Free bridge arrives at WW & F for museum’s push north
What weighs an estimated 50,000 pounds, arrived in Alna Oct. 4 and may save Wiscasset, Waterville & Farmington Railway Museum about two years in its push north to Route 218?
The Douglas fir Howe truss bridge the nonprofit just got for free from the National Park Service and National Society for the Preservation of Covered Bridges, museum officials said.
Museum member and volunteer Wayne Duffett, who works in railroad bridge construction, heard the bridge might be available in Gorham, New Hampshire and went to check it out. It had been used for standard gauge, but otherwise was very similar to a prior railroad bridge in Alna, he said.
Due to that, and the plan to use it rather than just make a static display of it, “This is a good home for the bridge,” Duffett said.
The 1918 bridge arrived last week, in pieces that laid stacked at the Cross Road museum over the weekend. Volunteers will assemble it there as the museum pursues local permitting. Officials expect to apply to the planning board before the end of the year.
“The shoreland protection zone is something that is not to be trifled with, so we have to meet all the town’s criteria, which we intend to do, however long that takes,” said museum president David Buczkowski.
The approximately 46-foot-long bridge would cross Trout Brook as part of the museum’s plans to lay track to Route 218, officials said. A train could be crossing the bridge in about two years, instead of the four it probably would take if the museum had to build a bridge, Buczkowski said.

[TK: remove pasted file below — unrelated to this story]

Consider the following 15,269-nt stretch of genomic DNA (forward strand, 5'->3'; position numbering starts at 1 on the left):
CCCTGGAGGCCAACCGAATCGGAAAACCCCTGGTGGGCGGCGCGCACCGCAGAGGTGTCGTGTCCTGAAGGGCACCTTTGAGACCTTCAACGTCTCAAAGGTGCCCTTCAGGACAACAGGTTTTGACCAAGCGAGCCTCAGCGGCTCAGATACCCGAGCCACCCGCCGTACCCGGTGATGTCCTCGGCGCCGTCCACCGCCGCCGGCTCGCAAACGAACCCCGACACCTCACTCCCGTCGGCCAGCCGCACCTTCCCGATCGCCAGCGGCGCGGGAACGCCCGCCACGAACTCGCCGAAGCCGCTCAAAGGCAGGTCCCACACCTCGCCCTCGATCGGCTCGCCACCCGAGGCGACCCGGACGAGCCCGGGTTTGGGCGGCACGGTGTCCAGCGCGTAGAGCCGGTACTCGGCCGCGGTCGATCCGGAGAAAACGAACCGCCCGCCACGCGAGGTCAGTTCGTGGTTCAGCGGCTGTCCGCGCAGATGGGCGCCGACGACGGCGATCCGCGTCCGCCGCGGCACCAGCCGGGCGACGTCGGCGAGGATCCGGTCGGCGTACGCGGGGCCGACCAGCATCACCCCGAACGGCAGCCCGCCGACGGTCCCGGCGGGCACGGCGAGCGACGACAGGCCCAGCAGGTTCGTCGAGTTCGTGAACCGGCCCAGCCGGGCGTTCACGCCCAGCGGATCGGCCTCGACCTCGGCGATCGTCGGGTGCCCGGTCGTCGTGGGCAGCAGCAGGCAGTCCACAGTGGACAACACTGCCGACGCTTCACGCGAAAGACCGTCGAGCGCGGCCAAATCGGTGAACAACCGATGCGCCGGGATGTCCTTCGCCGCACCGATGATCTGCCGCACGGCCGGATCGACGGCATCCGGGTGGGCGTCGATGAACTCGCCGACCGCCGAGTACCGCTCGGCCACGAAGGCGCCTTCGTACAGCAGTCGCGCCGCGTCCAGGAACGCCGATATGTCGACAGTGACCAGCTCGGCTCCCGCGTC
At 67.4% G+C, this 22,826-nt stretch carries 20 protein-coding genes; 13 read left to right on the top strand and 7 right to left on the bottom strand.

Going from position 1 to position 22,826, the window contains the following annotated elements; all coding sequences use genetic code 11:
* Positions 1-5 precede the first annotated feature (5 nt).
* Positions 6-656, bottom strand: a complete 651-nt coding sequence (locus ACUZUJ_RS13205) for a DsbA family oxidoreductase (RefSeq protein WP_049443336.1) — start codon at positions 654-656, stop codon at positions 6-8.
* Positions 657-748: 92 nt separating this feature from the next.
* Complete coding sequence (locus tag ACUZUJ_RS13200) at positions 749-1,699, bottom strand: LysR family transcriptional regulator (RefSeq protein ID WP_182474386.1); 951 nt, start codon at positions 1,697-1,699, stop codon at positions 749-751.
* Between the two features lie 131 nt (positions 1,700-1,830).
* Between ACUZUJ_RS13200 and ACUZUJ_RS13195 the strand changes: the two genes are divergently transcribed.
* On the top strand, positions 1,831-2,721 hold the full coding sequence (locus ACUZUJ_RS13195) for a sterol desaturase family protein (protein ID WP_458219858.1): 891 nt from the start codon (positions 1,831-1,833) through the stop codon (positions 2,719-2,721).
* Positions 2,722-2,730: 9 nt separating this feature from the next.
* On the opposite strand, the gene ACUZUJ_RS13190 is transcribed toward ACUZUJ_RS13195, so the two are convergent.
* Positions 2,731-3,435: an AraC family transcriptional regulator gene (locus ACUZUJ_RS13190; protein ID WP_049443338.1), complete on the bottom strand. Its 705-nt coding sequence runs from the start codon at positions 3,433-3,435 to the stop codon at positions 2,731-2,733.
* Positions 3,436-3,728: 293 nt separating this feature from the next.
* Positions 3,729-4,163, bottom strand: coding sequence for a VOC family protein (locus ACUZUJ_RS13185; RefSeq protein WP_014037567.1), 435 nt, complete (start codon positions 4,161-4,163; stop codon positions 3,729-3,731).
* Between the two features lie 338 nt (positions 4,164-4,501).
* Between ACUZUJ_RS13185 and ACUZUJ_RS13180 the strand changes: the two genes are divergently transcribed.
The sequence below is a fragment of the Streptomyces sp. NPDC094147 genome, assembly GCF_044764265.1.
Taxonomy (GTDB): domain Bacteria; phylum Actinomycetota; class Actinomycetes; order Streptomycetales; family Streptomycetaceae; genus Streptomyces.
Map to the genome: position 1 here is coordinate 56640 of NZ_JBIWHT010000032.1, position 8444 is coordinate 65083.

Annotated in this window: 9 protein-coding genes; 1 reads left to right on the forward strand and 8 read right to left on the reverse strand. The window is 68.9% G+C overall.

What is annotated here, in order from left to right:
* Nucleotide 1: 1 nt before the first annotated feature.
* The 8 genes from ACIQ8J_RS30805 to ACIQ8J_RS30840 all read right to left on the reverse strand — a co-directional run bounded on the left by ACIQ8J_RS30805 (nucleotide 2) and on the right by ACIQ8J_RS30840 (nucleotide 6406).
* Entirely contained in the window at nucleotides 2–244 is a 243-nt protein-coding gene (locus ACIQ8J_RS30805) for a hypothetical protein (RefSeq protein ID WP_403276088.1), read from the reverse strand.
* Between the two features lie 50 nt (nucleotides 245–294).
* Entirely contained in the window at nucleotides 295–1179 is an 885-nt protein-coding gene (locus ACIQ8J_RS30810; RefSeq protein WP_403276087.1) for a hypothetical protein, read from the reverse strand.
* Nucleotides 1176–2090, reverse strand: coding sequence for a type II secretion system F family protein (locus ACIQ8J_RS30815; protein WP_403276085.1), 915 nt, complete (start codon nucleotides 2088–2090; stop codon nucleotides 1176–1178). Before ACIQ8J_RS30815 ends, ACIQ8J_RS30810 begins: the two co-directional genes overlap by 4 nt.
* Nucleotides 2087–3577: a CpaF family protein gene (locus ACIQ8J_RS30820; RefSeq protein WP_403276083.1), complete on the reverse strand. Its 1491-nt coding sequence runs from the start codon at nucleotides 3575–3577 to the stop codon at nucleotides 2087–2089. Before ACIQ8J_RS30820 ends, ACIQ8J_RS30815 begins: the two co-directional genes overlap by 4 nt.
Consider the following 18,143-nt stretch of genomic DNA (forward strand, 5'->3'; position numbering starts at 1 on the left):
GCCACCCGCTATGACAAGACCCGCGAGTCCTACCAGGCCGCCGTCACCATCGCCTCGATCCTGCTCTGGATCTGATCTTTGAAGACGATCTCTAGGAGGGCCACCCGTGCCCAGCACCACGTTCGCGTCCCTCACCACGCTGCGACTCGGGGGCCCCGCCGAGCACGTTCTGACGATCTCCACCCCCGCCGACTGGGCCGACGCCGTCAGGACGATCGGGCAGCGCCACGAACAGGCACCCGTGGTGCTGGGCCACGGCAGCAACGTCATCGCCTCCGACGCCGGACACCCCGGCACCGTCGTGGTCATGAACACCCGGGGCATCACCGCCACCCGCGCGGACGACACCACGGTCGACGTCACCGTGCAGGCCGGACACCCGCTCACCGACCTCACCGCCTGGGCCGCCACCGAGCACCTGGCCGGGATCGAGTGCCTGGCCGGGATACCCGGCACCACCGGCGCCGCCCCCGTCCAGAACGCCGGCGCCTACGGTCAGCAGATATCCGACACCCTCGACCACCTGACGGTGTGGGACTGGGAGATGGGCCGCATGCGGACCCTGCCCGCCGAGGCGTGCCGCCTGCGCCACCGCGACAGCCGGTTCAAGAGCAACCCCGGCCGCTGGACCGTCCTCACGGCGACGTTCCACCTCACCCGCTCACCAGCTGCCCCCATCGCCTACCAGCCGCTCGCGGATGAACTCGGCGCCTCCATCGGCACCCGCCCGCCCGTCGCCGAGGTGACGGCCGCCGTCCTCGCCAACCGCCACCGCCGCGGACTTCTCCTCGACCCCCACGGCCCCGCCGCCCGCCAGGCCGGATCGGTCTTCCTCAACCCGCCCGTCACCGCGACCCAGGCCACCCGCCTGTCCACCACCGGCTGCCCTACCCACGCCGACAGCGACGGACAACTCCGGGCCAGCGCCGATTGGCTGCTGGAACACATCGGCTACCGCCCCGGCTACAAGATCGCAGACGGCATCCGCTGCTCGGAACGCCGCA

The gift included the work of an engineering contractor, Tim Andrews, Buczkowski said. Volunteers will help Andrews put the bridge together, about a month and a half’s work. Then it will stay put while the permit is sought.
It was the Moose Brook Bridge when the standard gauge Boston & Maine Railroad used it, museum officials said. The narrow gauge museum will rebuild it narrower to lesson the environmental impact, Buczkowski continued. It will need an approach and abutments; those and other items such as test borings should cost the museum at least $100,000, he said. The museum has raised that many digits before. Restoring locomotive No. 9 took a quarter million dollars, raised over 10 years, he said.
“We’re doing (this) shorter.” The museum has sought members’ help through a fundraising campaign separate from the annual one, which will also benefit the bridge and other projects. The annual campaign started Sept. 1 and, at about $70,000 one month in, has already surpassed what it usually raises, Buczkowski said. The goal was higher than usual, $100,000, with $50,000 planned to go to the bridge project, he said.
After everything is set including the permitting, hired house movers will get the rebuilt bridge the four to five miles to Trout Brook, Buczkowski said. Until then, it will remain at Sheepscot Station, he said.
Members like adding track, so they are excited about the bridge, Buczkowski said.
Duffett is. A member since about 2011, the Portland man, interviewed separately Sunday, said he is donating his services to help with the rebuild. “I think this is exciting. It should be a fun project putting it back together,” he said.